Relationships / Sex

Anonymous: How I Became a “Hook-up Lesbian”

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A lot of people have been asking me lately how I can be a “hook-up lesbian.” Or, in other words, how I’m comfortable having sex without any feelings or meaning attached. Women are intimate and emotional creatures, so how could that even be a thing with lesbians where, god forbid, there must be double the emotions attached!?

To me, sex and emotions are separate. That does not mean that I can’t have feelings for someone I’ve slept with, it just means I don’t let sex get emotional.

“Well how did you get to that stage?” I’ll get asked. “Have you always been like that?” The truth to these questions is complicated, and I’m not necessarily comfortable disclosing this information all of the time.

Have I always been like this? No. I actually used to be quite afraid of sex for a while… So I guess this is where things get a bit more serious. I have been sexually assaulted. Yes, it was by a woman. No, it wasn’t because I was uncomfortable with myself or with my sexuality that I consider it an assault (which is what my guy friends told me). I consider it assault because it was completely unwanted and the refusal meant nothing. And to be honest, I had no idea that it even affected me until the first girl I tried to date 4 months after it happened.

Little things like the first time she kissed made me squirm. I couldn’t help but push away. It wasn’t because I didn’t want to kiss her – it was because I couldn’t. I didn’t know why I was acting this way though. I’d always been incredibly flirty. I loved touching women, and them touching me. But I never wanted her touching me. I never wanted her kissing me. And I most certainly didn’t want her having sex with me. This was a new feeling, and I didn’t understand where it was coming from.

Prior to that first kiss, the first sexual contact I had had since my assault, I had wanted all those things; then suddenly nothing. So I made up excuses for what the reason could’ve been: I like her too much as a friend, she uses too much tongue, she’s too aggressive, there’s someone else I like more, anything I could tell myself. I doubt any of those justifications were true, because for the next two girls I dated, I felt the same way, and made up the same excuses in my head and to my friends.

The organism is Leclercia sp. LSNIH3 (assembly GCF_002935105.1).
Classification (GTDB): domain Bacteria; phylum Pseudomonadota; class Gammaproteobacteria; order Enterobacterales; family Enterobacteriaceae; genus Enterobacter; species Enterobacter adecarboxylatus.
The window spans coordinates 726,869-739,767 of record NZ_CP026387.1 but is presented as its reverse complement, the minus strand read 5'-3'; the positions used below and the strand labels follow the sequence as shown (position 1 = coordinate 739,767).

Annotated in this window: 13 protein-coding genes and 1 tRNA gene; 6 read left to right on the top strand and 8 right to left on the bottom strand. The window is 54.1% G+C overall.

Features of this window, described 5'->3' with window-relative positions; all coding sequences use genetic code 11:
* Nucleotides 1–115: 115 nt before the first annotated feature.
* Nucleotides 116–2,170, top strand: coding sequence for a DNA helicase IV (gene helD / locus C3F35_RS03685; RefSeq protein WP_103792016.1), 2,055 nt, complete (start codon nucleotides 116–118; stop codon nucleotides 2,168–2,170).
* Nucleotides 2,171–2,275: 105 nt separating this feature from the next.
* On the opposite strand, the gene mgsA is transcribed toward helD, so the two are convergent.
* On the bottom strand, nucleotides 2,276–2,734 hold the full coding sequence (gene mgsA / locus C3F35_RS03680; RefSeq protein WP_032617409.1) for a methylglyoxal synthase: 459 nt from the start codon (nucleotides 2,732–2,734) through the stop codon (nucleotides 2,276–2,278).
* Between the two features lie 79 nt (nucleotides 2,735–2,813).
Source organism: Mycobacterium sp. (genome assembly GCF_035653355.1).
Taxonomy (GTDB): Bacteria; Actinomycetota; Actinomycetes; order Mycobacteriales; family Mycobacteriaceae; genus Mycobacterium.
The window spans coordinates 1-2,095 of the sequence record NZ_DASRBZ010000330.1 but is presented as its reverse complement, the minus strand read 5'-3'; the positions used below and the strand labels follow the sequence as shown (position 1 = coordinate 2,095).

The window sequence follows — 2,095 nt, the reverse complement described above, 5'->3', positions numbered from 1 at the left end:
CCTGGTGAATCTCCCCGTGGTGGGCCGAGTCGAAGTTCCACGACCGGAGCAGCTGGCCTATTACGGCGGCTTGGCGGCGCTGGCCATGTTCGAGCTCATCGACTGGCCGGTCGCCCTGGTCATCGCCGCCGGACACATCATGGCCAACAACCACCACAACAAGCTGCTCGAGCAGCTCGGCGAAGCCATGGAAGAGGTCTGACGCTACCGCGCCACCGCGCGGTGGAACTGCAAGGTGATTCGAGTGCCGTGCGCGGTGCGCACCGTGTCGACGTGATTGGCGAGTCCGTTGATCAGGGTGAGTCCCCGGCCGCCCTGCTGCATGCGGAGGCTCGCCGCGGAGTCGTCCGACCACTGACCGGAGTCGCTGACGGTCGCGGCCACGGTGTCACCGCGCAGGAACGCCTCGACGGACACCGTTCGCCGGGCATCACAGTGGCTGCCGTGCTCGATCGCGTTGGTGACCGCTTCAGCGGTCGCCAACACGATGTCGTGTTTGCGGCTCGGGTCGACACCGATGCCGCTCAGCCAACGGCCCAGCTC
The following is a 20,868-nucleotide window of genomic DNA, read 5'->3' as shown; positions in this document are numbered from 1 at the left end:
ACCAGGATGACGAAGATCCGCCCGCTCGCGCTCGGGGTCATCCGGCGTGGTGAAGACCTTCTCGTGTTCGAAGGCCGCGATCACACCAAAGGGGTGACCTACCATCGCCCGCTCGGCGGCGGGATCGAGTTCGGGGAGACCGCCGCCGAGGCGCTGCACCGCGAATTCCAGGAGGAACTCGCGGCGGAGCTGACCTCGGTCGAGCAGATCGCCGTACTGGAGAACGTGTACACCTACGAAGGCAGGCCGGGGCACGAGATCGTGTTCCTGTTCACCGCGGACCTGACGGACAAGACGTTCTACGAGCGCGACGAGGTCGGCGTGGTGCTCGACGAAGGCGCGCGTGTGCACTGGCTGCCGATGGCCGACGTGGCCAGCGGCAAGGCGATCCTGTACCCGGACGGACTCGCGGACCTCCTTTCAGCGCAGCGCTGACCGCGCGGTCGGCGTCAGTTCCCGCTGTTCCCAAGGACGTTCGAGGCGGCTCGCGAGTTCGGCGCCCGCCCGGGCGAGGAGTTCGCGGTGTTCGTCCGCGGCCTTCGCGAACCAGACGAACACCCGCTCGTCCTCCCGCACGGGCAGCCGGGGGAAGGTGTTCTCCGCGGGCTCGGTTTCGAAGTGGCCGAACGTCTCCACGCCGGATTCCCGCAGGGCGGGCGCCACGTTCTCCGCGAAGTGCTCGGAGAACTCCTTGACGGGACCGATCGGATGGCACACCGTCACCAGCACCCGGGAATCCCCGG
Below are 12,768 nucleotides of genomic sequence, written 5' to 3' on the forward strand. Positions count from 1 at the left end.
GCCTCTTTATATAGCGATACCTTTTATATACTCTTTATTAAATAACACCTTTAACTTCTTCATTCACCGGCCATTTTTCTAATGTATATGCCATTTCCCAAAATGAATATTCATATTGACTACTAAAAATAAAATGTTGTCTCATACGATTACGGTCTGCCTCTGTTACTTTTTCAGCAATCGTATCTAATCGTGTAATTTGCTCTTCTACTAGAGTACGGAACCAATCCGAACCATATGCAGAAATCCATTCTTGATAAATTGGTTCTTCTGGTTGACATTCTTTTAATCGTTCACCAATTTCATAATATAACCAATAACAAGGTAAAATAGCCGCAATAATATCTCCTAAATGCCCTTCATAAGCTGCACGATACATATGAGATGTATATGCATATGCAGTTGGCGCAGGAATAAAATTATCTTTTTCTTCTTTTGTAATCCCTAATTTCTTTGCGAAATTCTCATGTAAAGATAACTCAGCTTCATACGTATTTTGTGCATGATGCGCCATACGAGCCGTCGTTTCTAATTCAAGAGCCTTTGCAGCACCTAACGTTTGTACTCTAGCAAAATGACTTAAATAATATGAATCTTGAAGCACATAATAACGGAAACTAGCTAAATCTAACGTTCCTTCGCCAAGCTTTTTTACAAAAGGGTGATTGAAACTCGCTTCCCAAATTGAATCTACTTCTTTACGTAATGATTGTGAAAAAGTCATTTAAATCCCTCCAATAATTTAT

I was getting incredibly frustrated by the whole ordeal. Why couldn’t I fuck these women? And why did there need to be a reason? The more I thought about these questions, the more I began to realized the correlation to what had happened to me, and my sexual activity afterwards. Though I hadn’t thought of, or seen my assaulter in months, I realized I was giving her a tonne of power by placing a meaning to sex. Sex used to be seen to me as something intimate and meaningful, and she tainted that. I realized that I needed to remove the meaning of it if I were going to enjoy it again, and overcome that hold she had over my sex life. Sex is fun, and it shouldn’t be something of resentment.

So I guess it was this realization that made me a ‘hook-up lesbian’, and honestly, I haven’t been happier. Sex isn’t hard when you’re emotionally detached from it, and you can still have fun. I find that with partners that also don’t take sex seriously, you’re far more experimental with your bodies, and it leads to a better time.

I also feel this need to clarify, because I know that this position on sex isn’t popular, and almost a bit harsh – but, just because I don’t see it as emotional, doesn’t mean I can’t still understand how emotional it is to other people. I’ve been there. I would never take advantage of another woman because ‘sex is just sex’, and I would never take another woman’s feelings towards sex for granted. I’ve been there, and I get it. Maybe one day things will change for me, but for the time being, I’m incredibly comfortable and satisfied.

“Your Narrative” is a space to share your personal stories about real events that have happened in your life.
Do you have a narrative you want to tell? Mail your narrative to ellebeaver@mail.com

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